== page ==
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Hans Raj Bhardwaj : Is there any doubt that politicians want to control judiciary?

Speaking to The Indian Express, the former Karnataka governor also questioned the Congress, which has tried to distance itself from the NJAC after the judgment.

Written by Maneesh Chhibber | New Delhi |
Updated: October 28, 2015 1:35:05 pm
Hans Raj Bhardwaj, NJAC, SC NJAC, Supreme Court, SC NJAC, Supreme Court NJAC act, Supreme Court news, SC Collegium system, SC NJAC news, SC NJAC verdict Hans Raj Bhardwaj

Admitting that the political class has been “always making” attempts to control the judiciary, former Union law minister Hans Raj Bhardwaj has dubbed the Supreme Court judgment in the National Judicial Appointments Commission (NJAC) case as landmark as it “protects” the independence of judiciary.

Speaking to The Indian Express, the former Karnataka governor also questioned the Congress, which has tried to distance itself from the NJAC after the judgment, for helping the NDA government pass the Bill in Parliament.

Asked if it was his opinion that through measures like the NJAC politicians try to control judiciary, Bhardwaj said, “Is there any doubt about it? They have always been making attempts. I can show you examples of chief ministers and ministers trying to influence appointment of judges because they land in trouble very frequently. You get a study done, how many people are there in politics with cases against them. Today, nobody is free from cases, every big man is facing cases. They want to have a convenient judiciary. But is it in national interest if you appoint convenient judges? … Indira Gandhi told me once if judges had not been independent, Morarji (Desai) wouldn’t have allowed her to come out of jail. This was after the same judiciary had set aside her election from Allahabad.”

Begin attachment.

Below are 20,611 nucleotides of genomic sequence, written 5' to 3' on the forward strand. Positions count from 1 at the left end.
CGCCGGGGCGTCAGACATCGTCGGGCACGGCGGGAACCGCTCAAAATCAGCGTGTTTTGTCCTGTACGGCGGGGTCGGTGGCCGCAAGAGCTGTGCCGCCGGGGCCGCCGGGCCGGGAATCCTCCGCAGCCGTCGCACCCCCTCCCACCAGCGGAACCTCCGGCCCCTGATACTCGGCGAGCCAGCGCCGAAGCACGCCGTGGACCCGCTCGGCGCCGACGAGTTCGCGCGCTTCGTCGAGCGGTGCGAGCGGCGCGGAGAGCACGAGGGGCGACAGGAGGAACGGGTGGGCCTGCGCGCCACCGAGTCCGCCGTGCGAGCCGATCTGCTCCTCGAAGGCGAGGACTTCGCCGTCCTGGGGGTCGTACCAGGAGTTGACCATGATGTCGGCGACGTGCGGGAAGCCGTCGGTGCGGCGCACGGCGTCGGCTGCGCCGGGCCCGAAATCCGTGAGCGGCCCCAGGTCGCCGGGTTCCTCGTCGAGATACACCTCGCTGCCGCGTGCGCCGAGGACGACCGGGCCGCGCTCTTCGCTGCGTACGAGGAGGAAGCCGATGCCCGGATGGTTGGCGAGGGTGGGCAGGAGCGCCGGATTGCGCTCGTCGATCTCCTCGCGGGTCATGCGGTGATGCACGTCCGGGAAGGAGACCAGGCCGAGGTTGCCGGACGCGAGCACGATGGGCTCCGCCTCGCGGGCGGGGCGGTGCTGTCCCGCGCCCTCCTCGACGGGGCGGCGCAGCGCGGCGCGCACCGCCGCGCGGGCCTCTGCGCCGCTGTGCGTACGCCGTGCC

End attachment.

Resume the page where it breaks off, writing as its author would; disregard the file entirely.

“All my life, I have seen chief ministers tending to interfere in the functioning of the judiciary and my own colleagues (at the Centre). I had a very difficult time because I had to face Parliament and I also had to keep the people of India convinced that judiciary in our country was independent,” he said. “If you appoint a judge simply because a chief minister says appoint him, what will be the fate of the judiciary? All counsel also agree with the need to keep judiciary independent. Fortunately, judiciary has, time and again, demonstrated that in difficult times it is independent. According to me, this (post-NJAC Bill passage) was a very difficult time and these hon’ble judges, who have delivered the judgment, have done a great service to the nation.”

But why did the Congress support the legislation? “I have said it was a misconceived legislation even if the Congress supported it. All those who are trying to interfere in judicial work or the appointment process, this will go against the interest of the country. Because judiciary is responsible to administer the rule of law. I was governor at that time (when the previous UPA government first tried to bring in the NJAC) and I was disappointed when they brought the Bill. It is well known that I opposed it even then. I was overruled. But it was not passed and I must give credit to Dr Manmohan Singh for it. He understood it. I don’t understand how it occurred to the present government to get it passed and so vigorously they are defending it even today.” Asked if the UPA tried to bring in the NJAC because it was at the receiving end of strong judicial pronouncements in various scams, he said, “I can’t say about scams. But definitely the advice tendered to the earlier government was bad.”

On why the Congress, having first supported the government in getting the NJAC Bill passed, is trying to distance itself, he said, “Half-hearted. Congress is in the opposition today and they will need judiciary at every step. Is it not in their interest… to keep the judiciary as a weapon. If independent judiciary is there, it will be a weapon. What will happen if there is a committed judiciary?… Yes, Congress has to answer (to the country) why it supported it.”

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